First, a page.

In his 30 year plus career, Joe Henry has achieved a great deal. He has just released his 15th studio album ‘The Gospel According to Water’. He has produced artists ranging from Bonnie Raitt to Solomon Burke. He has collaborated with a range of top-class Jazz musicians including Ornette Coleman, someone who qualifies for that overused epithet – legend. He has co-written a book about Richard Pryor and he has partnered with his sister in law Madonna. Hats off to a CV like that.
The current, beautifully packaged album reflects the artist’s recent serious illness which thankfully seems to be a situation that has stabilised – and let’s hope that continues to be the case. So, all that said, it is with some trepidation that I have to confess that I couldn’t take to this disc at all.
Lyrically I have seen it described elsewhere as ‘opaque’ and I think that hits the nail, politely, on the head. Whilst the words fit together nicely enough I wasn’t able to make enough sense to get anything from them.
For instance – ‘As evening is fading / It sings like an old city burns / We listen in waiting / For all we have yet to unlearn’ – which is taken from the eighth track, ‘Book of Common Prayer’
I never got Ezra Pound either; plenty of people cleverer than me consider him a genius but for Pound, so for Joe Henry; the words passed right over my head leaving little trace. The trick would seem to be to match the beauty of the language with an allusiveness that is comprehensible but also capable of helping the listener see or hear in a new light. The obvious master of this was Leonard Cohen. It seemed that you always knew what he was referring to, however he chose to say it.
Even Henry’s fans would acknowledge his voice is an acquired taste – and I don’t think I’m going to acquire it anytime soon. Again, a comparison sprang to mind – I can see Joni Mitchell is a great artist but I just could not and cannot abide her voice – which always leaves me feeling that I am the one missing out. I find the same with Henry’s voice.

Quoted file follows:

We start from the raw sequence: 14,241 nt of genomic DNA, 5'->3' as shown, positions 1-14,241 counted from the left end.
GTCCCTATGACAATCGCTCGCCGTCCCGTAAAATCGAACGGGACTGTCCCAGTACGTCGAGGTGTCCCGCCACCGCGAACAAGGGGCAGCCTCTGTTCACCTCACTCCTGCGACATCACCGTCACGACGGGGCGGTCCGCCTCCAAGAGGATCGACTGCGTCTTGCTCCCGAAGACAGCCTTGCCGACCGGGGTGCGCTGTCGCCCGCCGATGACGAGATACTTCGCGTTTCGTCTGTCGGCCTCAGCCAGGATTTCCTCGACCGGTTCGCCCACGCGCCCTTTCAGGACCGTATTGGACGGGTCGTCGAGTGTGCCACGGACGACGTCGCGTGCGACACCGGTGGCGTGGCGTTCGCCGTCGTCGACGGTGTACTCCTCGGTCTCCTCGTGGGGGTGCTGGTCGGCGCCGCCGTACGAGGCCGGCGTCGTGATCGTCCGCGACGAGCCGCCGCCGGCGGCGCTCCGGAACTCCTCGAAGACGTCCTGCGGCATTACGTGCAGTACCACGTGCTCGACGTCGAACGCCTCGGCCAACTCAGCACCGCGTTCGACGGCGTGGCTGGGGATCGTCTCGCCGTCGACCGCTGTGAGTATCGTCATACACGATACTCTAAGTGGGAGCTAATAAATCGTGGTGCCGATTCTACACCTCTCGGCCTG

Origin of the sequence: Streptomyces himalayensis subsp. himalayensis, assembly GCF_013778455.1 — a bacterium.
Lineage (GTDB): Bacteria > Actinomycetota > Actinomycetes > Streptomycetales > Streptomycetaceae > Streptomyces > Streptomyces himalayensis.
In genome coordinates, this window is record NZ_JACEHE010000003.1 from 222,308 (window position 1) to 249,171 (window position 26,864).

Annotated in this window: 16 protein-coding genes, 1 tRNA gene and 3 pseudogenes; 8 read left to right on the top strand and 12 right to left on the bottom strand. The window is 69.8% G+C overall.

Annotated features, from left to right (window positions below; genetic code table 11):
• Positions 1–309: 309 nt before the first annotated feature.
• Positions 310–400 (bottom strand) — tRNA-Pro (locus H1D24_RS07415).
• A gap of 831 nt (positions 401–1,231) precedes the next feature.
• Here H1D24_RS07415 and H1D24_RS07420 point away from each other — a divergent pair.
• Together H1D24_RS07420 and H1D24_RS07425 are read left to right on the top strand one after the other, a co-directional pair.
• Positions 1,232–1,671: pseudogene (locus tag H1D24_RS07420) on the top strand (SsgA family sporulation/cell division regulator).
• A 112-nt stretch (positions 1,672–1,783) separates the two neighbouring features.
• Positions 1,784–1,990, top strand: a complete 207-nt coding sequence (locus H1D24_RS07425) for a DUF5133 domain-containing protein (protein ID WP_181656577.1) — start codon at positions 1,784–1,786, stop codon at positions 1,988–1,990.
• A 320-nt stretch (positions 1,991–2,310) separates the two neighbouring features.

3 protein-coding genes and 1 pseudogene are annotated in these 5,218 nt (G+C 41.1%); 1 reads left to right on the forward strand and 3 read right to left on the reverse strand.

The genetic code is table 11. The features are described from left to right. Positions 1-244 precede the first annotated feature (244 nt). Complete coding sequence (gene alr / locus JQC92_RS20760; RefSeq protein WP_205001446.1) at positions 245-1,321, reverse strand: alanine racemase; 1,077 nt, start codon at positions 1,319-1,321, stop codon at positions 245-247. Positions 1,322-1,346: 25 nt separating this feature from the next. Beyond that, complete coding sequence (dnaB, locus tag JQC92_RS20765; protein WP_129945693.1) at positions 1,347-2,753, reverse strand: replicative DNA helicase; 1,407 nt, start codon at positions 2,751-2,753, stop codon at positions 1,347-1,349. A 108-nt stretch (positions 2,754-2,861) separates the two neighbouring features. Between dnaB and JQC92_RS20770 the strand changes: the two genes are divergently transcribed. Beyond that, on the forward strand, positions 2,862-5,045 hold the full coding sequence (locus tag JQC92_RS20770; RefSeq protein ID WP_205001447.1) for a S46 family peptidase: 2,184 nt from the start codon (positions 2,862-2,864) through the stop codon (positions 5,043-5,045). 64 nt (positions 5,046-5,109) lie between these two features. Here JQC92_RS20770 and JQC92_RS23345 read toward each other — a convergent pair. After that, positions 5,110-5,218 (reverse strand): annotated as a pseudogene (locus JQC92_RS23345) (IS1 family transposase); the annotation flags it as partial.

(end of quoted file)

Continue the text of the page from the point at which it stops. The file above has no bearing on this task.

Finally, I found the accompaniments way too meagre and uninteresting, setting a tone that persists throughout the set. The only musical highlights were the occasional interjections of saxophone and clarinet provided by son Levon. The clarinet was particularly refreshing.
I listened to a previous offering by Henry, ‘Civilians’, from 2007 and in truth still struggled with the vocals and lyrics, although the accompaniment was livelier and more interesting. I can do off the wall or unusual vocalists, Tom Waits or Sam Baker for instance, but sad to say I failed this test.
The ‘Gospel According to Water’ is sparser than ‘Civilians’ but if you liked the latter then I am sure you will find the former engaging. A little bit of research reveals plenty of very high praise for Henry’s work and if you like his oeuvre then I doubt this will disappoint. Heartfelt as it surely is, it just wasn’t for me.